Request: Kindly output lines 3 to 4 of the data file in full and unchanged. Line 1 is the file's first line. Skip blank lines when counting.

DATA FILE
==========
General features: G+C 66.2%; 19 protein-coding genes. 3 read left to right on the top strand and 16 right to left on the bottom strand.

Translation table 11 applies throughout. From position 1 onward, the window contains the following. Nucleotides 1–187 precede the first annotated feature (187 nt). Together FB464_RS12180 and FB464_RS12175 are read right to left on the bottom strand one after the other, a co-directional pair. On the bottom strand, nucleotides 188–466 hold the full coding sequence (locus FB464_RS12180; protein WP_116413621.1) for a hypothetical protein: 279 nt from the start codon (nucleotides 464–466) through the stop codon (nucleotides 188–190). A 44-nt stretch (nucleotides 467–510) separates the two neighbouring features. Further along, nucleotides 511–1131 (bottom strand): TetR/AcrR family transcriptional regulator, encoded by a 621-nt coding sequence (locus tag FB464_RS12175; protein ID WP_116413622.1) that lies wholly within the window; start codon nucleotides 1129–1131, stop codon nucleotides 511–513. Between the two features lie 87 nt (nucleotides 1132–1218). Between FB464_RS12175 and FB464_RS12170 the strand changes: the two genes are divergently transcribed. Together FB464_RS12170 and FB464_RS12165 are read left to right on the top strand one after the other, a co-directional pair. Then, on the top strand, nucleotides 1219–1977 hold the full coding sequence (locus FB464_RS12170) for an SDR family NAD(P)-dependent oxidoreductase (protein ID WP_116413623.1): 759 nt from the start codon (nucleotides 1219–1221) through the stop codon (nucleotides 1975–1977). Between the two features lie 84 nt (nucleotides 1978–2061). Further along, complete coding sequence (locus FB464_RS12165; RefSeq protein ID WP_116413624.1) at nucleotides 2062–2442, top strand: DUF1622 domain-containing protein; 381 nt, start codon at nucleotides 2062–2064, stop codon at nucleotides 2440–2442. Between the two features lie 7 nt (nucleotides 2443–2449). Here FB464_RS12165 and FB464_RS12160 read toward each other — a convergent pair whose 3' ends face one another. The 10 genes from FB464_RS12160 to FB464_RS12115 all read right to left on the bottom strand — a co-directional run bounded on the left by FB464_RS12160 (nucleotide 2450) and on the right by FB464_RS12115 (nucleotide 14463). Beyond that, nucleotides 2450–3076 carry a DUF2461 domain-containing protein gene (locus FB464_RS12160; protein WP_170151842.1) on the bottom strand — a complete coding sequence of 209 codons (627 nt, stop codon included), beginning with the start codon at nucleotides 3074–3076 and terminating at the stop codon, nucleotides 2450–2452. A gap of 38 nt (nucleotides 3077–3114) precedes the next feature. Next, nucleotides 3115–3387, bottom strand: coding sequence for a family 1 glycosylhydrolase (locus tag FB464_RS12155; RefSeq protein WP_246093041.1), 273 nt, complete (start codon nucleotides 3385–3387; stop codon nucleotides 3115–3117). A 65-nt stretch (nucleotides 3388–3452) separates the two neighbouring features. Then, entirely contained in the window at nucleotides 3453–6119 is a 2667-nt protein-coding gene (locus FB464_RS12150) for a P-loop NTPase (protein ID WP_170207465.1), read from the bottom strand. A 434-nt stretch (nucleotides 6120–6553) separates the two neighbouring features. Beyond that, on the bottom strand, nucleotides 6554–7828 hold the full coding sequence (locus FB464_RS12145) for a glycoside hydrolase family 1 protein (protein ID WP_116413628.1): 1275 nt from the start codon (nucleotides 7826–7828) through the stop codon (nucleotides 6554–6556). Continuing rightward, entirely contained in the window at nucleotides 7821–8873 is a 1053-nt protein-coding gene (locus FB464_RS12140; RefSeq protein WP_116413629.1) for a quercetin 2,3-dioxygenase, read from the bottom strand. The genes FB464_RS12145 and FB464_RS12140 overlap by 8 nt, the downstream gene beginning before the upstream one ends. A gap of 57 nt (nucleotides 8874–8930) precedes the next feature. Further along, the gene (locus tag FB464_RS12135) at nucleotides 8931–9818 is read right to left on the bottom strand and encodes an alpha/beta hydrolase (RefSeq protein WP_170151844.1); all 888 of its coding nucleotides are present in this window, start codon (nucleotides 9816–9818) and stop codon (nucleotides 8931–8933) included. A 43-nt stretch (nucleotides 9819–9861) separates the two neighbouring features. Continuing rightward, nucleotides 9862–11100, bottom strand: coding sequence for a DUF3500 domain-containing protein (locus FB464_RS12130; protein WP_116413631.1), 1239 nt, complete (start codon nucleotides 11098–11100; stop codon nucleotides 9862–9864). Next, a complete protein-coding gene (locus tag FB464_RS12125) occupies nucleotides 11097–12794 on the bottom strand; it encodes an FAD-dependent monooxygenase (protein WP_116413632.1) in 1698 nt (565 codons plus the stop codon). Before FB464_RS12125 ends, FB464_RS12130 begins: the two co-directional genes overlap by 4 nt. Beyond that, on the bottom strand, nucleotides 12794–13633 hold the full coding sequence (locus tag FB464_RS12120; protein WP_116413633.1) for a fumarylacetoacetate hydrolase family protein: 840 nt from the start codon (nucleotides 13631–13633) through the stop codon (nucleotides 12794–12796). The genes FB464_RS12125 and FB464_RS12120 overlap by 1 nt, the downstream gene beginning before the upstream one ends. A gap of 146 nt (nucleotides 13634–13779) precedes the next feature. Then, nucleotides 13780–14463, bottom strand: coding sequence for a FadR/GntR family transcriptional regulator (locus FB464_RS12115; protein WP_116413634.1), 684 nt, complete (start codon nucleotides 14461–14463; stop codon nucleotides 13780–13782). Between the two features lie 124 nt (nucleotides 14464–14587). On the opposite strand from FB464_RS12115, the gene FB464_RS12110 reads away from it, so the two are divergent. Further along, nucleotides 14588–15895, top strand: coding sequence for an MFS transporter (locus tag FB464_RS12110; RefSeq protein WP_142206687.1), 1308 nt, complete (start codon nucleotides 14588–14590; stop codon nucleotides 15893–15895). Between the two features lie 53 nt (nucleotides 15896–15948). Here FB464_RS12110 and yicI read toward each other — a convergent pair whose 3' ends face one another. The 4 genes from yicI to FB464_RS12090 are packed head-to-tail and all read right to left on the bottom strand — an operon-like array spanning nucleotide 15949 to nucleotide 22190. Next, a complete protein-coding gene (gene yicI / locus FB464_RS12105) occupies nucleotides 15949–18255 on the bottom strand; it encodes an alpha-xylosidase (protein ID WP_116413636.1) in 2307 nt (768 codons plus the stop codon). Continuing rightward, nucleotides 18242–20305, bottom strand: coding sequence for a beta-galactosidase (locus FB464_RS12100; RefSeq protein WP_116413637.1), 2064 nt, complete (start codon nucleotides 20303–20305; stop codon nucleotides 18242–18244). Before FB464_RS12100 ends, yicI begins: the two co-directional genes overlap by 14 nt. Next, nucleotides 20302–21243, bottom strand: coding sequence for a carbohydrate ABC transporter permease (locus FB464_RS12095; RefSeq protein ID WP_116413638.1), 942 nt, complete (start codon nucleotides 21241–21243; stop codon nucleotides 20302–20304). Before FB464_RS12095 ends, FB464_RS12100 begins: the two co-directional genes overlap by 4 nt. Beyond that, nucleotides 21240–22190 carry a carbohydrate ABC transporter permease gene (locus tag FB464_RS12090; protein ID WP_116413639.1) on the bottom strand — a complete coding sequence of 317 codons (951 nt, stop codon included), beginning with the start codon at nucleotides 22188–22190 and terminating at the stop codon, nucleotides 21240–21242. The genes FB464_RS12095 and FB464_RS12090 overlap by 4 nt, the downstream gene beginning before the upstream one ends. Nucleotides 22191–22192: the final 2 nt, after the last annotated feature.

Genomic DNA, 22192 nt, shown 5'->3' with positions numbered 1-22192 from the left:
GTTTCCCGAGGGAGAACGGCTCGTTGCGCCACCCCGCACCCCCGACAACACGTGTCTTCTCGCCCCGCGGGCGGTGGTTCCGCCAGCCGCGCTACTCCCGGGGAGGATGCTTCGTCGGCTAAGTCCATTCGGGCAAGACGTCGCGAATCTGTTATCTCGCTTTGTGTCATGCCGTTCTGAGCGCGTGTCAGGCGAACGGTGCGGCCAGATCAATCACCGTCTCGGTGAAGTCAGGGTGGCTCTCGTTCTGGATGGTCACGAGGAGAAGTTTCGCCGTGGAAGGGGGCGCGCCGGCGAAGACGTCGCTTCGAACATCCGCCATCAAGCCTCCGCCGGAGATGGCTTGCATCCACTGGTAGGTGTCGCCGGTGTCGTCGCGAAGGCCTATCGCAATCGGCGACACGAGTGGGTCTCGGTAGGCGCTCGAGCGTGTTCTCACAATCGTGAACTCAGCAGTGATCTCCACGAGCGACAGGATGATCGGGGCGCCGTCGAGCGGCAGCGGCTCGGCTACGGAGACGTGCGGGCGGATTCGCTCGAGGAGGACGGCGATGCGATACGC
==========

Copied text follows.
Genomic DNA, 22192 nt, shown 5'->3' with positions numbered 1-22192 from the left:
GTTTCCCGAGGGAGAACGGCTCGTTGCGCCACCCCGCACCCCCGACAACACGTGTCTTCTCGCCCCGCGGGCGGTGGTTCCGCCAGCCGCGCTACTCCCGGGGAGGATGCTTCGTCGGCTAAGTCCATTCGGGCAAGACGTCGCGAATCTGTTATCTCGCTTTGTGTCATGCCGTTCTGAGCGCGTGTCAGGCGAACGGTGCGGCCAGATCAATCACCGTCTCGGTGAAGTCAGGGTGGCTCTCGTTCTGGATGGTCACGAGGAGAAGTTTCGCCGTGGAAGGGGGCGCGCCGGCGAAGACGTCGCTTCGAACATCCGCCATCAAGCCTCCGCCGGAGATGGCTTGCATCCACTGGTAGGTGTCGCCGGTGTCGTCGCGAAGGCCTATCGCAATCGGCGACACGAGTGGGTCTCGGTAGGCGCTCGAGCGTGTTCTCACAATCGTGAACTCAGCAGTGATCTCCACGAGCGACAGGATGATCGGGGCGCCGTCGAGCGGCAGCGGCTCGGCTACGGAGACGTGCGGGCGGATTCGCTCGAGGAGGACGGCGATGCGATACGC